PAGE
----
Our 11th Presidential Library


“…was elected to the Presidency in…a time of economic distress, social division, and a deep yearning for change and hope.”  This is virtually the first thing visitors read when they enter, not the Barak Obama Library and Museum, but the William J. Clinton Presidential Center in Little Rock, Arkansas.

This Center is noticeably different from the other 12 Presidential Library Museums in several respects.  For one, the gift shop is off-premises.   Clinton decided to aid urban renewal by locating the gift shop downtown, just a short ride away, when his Center was being designed to architecturally resemble a bridge.   A shuttle provides access.  The Clinton Center is, perhaps, the greenest.  It uses lots of recycled aluminum cans, bamboo, and old tires.  There’s a lawn on the roof and a residence for the Clintons.  I was told that Hillary doesn’t show up often but that Bill is there about once a month to check on his School of Public Service.  He likes getting to know the students.  But the biggest difference, in my opinion, is this PLM’s relatively consistent focus on just the good during Clinton’s 8 years as President.  I also was surprised by occasional, unpleasant partisanship.  On one display I read, “The Republicans were so blinded by their hate.”

Visitors to the Nixon PLM in Yorba Linda, California, have Watergate thrust in their faces in entire display areas.   The Roosevelt PLM in Hyde Park, New York, explores Franklin’s relationship with Eleanor and the affairs that caused friction.  But visitors to the Clinton Presidential Center have to hunt for details of Bill’s long and difficult journey to disclosure.  Only the 2nd President to be officially impeached, the 42nd President was famous for character issues that are pretty much ignored.  And they have to really hunt to find the name Monica Lewinsky.  There is, in my opinion, also less about the First Lady in this PLM than in the others, perhaps because ex-First Lady Hillary is still so active in politics.

The permanent exhibit about the 8 Clinton presidential years was a day-by-day 100 feet long timeline in which both the bad and the good swept by in details.   And there was definitely good.  I have always maintained that Bill Clinton was among the luckier Presidents.  Despite some terrorist activity, there were no major wars involving the U.S. in the 90s.   The global economy was exploding.   When Clinton was inaugurated in 1993, there were 130 websites.  When he left office, there were 27,585,719.  In 1992 the United States had 108,313,000 jobs.  In 1999 there were 130,760,000.  Clinton achieved the 1st balanced budget in a generation.  Bill was adaptive and an excellent listener.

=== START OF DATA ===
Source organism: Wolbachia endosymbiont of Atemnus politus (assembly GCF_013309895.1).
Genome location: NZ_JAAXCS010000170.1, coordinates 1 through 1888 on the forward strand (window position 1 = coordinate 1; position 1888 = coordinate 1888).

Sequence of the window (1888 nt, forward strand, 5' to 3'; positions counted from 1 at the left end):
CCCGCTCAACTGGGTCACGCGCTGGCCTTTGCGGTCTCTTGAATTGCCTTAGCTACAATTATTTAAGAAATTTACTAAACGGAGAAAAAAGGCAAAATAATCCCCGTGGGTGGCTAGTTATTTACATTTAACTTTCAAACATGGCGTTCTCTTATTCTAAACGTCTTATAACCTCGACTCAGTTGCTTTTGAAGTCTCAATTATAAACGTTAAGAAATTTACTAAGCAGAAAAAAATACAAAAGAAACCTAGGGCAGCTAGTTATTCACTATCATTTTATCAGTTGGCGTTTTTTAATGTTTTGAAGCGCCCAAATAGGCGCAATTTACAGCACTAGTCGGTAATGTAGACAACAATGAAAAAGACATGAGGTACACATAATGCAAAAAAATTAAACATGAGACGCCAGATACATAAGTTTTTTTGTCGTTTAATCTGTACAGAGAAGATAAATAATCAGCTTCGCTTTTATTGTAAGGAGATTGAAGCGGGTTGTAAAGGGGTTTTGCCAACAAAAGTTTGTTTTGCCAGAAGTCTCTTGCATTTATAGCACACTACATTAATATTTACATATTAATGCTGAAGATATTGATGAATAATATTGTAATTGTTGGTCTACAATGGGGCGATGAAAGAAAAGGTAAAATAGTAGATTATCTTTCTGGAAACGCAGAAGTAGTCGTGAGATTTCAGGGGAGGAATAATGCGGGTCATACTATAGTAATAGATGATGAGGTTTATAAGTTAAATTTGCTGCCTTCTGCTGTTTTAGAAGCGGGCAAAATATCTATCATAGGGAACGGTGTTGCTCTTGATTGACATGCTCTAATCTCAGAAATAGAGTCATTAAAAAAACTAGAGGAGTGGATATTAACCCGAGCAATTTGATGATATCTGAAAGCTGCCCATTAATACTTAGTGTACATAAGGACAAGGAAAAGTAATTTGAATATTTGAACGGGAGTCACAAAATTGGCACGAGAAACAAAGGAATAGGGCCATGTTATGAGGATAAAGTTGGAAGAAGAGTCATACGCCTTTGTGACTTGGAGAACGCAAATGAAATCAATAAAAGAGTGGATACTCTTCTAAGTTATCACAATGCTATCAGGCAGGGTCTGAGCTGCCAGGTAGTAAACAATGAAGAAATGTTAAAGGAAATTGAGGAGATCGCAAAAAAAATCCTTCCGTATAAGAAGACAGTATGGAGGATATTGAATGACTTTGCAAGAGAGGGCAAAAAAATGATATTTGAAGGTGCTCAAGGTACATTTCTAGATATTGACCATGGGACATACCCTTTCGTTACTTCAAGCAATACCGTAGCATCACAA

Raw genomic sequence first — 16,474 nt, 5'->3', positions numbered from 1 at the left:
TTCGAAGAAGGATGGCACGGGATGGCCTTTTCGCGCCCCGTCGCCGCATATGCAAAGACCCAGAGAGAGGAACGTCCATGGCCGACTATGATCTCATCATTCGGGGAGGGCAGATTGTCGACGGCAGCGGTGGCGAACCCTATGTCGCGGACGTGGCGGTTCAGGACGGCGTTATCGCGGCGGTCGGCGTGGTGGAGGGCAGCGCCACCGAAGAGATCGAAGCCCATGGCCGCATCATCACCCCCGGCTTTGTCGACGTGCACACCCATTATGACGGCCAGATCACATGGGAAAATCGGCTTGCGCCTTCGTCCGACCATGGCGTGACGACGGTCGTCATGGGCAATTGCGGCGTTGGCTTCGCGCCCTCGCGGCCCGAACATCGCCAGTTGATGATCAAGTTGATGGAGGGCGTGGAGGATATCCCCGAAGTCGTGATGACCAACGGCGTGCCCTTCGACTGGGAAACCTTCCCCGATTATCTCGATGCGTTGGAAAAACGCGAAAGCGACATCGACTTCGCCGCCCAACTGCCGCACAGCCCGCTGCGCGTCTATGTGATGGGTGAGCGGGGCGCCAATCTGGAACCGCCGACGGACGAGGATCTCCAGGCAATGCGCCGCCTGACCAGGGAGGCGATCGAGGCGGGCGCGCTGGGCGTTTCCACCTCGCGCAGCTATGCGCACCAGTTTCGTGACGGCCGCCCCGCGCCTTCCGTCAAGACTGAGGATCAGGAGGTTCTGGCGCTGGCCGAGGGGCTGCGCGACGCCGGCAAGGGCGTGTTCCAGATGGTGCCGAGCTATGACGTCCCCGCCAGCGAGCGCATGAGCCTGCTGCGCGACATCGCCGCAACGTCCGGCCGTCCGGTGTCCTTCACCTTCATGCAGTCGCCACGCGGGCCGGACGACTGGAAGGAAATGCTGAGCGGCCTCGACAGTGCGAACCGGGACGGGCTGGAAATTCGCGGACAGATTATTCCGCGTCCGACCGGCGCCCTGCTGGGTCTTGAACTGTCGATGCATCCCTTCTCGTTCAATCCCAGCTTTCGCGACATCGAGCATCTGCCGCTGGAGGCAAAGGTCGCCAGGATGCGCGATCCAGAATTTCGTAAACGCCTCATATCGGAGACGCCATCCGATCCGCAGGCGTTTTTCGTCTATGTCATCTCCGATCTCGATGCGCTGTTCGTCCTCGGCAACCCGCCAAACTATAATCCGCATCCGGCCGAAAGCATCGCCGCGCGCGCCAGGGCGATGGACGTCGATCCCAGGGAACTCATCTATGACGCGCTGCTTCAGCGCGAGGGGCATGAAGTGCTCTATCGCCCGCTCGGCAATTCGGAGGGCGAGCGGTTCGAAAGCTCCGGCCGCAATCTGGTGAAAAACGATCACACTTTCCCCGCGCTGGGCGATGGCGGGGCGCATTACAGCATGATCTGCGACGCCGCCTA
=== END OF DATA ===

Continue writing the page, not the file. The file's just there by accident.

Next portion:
I really liked the way the Presidential papers were integrated into the time-line, the Cabinet Room’s presidential chair, the cases showing Bill’s preparation for a State of the Union address, the informal and fun personal letters he wrote and received, the Center’s bright, open design, etc.  All in all, it’s a 5 Compass experience.



About roadsrus

Since the beginning, I've had to avoid writing about the downside of travel in order to sell more than 100 articles. Just because something negative happened doesn't mean your trip was ruined. But tell that to publishers who are into 5-star cruise and tropical beach fantasies. I want to tell what happened on my way to the beach, and it may not have been all that pleasant. My number one rule of the road is...today's disaster is tomorrow's great story. My travel experiences have appeared in about twenty magazines and newspapers. I've been in all 50 states more than once and more than 50 countries. Ruth and I love to travel internationally--Japan, Canada, China, Argentina, Hungary, Iceland, Italy, etc. Within the next 2 years we will have visited all of the European countries. But our favorite destination is Australia. Ruth and I have been there 9 times. I've written a book about Australia's Outback, ALONE NEAR ALICE, which is available through both Amazon & Barnes & Noble. My first fictional work, MOVING FORWARD, GETTING NOWHERE, has recently been posted on Amazon. It's a contemporary, hopefully funny re-telling of The Odyssey. View all posts by roadsrus

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